The BBC may consider offering paid access to its website for overseas users, according to Ashley Highfield, the BBC's director of new media and technology.

Speaking to media and technology magazine Digital Lifestyles, Mr Highfield said pay-per-view or pay-per-play options might be possible off the back of the BBC's Creative Archive project.

The archive will be an extensive library of BBC radio and TV programmes, available free of charge in the UK for non-commercial use. The first stage of the archive goes live this autumn and will include natural history footage.

"It's something that's up for debate. The licence fee extends just to the UK and therefore it is a completely legitimate framework for us to have pay models outside the UK," said Mr Highfield.

BBC Worldwide, the commercial arm of the BBC, already sells BBC content to other broadcasters around the world although the corporation has never sold content to individuals on a commercial basis.

"It can never be and will never be the major driver for the products. We can't have a commercial tail wagging a public service dog."

The BBC is the world's largest content website and has a global user base of around 30 million. Costs to the corporation grow as web traffic increases, and the BBC needs to recover these costs, he said.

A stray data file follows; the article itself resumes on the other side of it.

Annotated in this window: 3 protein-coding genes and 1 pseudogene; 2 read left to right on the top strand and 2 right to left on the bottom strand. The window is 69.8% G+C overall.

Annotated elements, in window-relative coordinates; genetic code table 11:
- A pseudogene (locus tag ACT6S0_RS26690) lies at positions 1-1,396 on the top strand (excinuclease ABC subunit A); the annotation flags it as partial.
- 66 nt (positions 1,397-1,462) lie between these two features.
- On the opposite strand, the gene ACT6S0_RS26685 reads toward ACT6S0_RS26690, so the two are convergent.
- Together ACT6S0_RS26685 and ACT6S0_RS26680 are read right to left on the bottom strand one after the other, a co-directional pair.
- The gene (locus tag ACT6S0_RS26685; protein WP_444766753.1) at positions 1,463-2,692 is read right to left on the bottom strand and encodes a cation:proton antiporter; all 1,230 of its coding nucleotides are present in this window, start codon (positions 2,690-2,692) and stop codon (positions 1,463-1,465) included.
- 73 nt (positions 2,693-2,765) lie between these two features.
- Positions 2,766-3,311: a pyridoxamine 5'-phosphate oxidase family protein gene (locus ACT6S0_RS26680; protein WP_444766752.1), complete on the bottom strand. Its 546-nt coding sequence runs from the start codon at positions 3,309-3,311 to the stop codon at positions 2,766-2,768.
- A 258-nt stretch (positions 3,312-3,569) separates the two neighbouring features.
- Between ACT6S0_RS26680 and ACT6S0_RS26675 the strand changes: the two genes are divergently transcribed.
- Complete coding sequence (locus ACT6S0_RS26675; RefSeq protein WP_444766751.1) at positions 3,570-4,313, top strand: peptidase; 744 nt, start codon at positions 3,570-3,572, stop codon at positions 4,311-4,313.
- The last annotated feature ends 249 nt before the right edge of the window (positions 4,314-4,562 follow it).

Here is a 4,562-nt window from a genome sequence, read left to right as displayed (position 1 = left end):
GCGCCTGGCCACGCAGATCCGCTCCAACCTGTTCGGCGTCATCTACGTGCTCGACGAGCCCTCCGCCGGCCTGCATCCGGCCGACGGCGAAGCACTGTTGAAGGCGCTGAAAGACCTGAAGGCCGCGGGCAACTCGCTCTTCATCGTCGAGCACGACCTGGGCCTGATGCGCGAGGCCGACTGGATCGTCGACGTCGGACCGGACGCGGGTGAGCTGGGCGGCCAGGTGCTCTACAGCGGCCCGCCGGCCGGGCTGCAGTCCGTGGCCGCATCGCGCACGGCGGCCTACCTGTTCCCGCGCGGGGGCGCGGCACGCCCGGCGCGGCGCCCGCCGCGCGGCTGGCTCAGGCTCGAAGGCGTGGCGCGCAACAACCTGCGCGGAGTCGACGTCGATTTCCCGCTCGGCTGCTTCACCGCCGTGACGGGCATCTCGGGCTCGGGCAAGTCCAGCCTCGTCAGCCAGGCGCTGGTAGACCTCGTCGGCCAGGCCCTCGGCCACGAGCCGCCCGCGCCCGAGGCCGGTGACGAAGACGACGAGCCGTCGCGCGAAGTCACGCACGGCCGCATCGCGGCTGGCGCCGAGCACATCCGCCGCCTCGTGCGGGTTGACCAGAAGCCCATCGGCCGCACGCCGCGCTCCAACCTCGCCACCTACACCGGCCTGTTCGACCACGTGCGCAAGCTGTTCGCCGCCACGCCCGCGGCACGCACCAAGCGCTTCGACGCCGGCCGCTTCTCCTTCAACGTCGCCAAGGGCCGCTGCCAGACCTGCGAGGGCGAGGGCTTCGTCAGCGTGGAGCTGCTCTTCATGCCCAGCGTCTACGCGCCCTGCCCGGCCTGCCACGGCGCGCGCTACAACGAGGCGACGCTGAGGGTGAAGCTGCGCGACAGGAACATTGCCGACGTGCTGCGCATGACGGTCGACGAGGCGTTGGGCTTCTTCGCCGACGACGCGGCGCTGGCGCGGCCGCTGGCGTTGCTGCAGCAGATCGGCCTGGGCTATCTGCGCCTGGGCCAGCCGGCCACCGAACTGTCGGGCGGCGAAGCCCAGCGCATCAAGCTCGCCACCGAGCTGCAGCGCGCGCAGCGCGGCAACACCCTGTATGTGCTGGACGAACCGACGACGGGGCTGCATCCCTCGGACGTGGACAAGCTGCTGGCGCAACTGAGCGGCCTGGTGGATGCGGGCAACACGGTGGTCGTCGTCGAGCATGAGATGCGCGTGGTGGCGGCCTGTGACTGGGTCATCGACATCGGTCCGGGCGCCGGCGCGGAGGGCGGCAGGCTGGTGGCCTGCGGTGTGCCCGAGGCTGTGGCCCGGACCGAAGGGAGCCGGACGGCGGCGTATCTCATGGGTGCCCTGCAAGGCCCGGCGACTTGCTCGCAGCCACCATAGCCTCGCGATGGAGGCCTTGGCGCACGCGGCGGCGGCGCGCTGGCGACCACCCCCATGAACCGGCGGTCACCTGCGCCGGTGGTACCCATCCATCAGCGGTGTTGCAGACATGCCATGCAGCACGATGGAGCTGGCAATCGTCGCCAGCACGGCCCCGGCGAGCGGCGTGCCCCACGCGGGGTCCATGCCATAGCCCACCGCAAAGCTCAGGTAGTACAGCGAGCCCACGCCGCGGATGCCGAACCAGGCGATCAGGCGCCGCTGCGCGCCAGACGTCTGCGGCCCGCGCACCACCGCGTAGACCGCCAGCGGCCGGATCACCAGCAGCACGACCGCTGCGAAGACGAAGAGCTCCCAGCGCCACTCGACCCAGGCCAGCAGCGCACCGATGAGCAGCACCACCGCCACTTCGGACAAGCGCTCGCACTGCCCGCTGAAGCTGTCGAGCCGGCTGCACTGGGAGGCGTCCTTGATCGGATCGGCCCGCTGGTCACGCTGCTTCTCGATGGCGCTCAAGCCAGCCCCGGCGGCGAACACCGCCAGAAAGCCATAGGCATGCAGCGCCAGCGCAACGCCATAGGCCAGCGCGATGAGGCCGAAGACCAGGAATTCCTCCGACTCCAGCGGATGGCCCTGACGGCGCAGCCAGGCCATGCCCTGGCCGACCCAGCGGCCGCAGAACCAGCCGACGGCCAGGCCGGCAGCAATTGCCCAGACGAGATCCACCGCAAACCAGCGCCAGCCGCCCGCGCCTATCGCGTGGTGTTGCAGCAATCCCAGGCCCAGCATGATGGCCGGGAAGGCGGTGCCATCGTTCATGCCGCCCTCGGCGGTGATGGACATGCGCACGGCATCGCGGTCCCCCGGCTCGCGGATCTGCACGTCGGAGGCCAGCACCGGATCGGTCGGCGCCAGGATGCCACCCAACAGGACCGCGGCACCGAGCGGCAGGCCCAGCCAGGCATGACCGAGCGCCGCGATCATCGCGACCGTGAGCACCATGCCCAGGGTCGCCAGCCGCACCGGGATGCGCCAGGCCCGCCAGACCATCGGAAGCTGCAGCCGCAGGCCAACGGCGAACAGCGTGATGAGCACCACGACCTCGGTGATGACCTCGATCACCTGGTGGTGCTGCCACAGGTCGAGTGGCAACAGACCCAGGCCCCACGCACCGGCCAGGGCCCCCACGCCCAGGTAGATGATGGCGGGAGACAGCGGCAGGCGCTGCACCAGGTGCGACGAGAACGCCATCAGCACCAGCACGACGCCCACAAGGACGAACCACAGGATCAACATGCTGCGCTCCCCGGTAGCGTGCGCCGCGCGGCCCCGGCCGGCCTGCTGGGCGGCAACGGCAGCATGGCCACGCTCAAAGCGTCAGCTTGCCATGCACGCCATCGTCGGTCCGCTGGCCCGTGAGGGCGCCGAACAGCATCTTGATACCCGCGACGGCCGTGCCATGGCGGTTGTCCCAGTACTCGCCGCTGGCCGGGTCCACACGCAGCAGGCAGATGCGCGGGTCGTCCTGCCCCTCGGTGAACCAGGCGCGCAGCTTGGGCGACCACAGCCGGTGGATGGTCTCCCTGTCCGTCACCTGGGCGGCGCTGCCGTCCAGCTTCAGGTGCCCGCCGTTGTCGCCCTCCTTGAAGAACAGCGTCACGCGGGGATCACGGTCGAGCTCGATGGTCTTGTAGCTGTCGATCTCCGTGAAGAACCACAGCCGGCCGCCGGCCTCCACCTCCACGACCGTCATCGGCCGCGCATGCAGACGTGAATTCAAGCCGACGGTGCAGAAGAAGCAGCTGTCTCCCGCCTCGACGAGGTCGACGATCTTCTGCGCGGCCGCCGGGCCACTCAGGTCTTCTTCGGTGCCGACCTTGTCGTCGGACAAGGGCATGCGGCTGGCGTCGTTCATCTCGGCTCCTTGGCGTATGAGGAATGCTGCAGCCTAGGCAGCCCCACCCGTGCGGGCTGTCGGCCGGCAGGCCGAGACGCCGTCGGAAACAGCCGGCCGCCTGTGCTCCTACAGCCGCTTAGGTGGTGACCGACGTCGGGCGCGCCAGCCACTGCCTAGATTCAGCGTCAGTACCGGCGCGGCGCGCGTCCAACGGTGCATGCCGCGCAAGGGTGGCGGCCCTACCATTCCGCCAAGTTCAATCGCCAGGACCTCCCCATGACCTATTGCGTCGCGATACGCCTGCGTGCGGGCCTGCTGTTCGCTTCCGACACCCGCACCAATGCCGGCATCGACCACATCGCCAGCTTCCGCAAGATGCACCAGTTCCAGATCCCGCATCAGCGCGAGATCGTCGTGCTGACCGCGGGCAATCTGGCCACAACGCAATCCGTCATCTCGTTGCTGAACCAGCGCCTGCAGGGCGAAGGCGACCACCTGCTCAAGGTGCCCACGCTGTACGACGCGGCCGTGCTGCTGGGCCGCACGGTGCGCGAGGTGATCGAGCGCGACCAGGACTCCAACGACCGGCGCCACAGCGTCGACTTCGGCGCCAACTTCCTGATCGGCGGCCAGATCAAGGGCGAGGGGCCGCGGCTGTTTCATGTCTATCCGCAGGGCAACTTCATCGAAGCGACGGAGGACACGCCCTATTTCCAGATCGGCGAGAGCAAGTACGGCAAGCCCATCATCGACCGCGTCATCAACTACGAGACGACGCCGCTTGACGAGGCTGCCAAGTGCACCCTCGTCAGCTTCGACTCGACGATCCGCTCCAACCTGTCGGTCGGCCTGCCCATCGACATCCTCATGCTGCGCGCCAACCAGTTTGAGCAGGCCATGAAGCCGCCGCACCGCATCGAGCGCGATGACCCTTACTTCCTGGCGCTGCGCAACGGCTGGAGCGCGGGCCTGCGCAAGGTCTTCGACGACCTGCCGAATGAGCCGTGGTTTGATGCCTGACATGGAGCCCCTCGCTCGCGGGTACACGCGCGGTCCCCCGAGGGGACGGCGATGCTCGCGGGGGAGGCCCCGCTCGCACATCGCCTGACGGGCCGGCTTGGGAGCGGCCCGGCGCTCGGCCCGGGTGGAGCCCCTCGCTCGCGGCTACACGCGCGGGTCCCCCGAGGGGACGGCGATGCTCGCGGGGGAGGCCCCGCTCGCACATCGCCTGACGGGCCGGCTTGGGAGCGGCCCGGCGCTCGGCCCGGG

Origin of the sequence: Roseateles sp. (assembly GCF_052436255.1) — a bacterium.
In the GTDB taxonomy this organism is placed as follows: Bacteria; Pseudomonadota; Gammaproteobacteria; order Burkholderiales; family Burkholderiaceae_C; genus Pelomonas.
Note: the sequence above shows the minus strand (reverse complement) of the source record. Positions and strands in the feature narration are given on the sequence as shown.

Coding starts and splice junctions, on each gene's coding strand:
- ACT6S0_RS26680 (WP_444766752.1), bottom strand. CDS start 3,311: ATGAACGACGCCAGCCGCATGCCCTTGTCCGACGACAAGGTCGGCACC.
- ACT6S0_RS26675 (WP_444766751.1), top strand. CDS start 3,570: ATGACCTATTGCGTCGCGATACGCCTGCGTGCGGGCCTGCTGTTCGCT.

Mr Highfield also told Digital Lifestyles about the potential of mobile technology, which until now has not been suitable for BBC content.

"It has been very difficult with a tiny screen and text to let the values of the BBC through. I think it changes once you start to get more broadband video onto mobile phones."

Mobile content would not be valuable to an audience already using, so new services would need to provide more tailored information. One option would be IP-based services, which would offer content based on the user's location.

"How could we use our network of Where I Live regional sites to give you news and information in radiating circles around your mobile phone?" said Mr Highfield.

"Once we start to move into that world I think the value of what we can do on mobile will increase exponentially."

The BBC is undergoing a series of reviews leading up to the 2006 Charter Renewal, the Royal Charter under which the BBC operates. The corporation recently announced its manifesto
'Building Public Value'
, which outlines its direction for the future.

"There are 42 major initiatives - 25 of which are new media," said Mr Highfield.

"So we have got to move from a position of being, to some extent, on the boundaries of the core BBC to being absolutely at its heart. That's going to be a big shift in everything."

Mr Highfield was speaking ahead of next week's International Broadcasters Convention (IBC) in Amsterdam where he will chair the 12 September session on 'New platforms, new content'. The conference runs from 9 to 13 September.

More news from dotJournalism:
BBC expands web TV
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See also:
Digital Lifestyles interview:
BBC Creative Archive:

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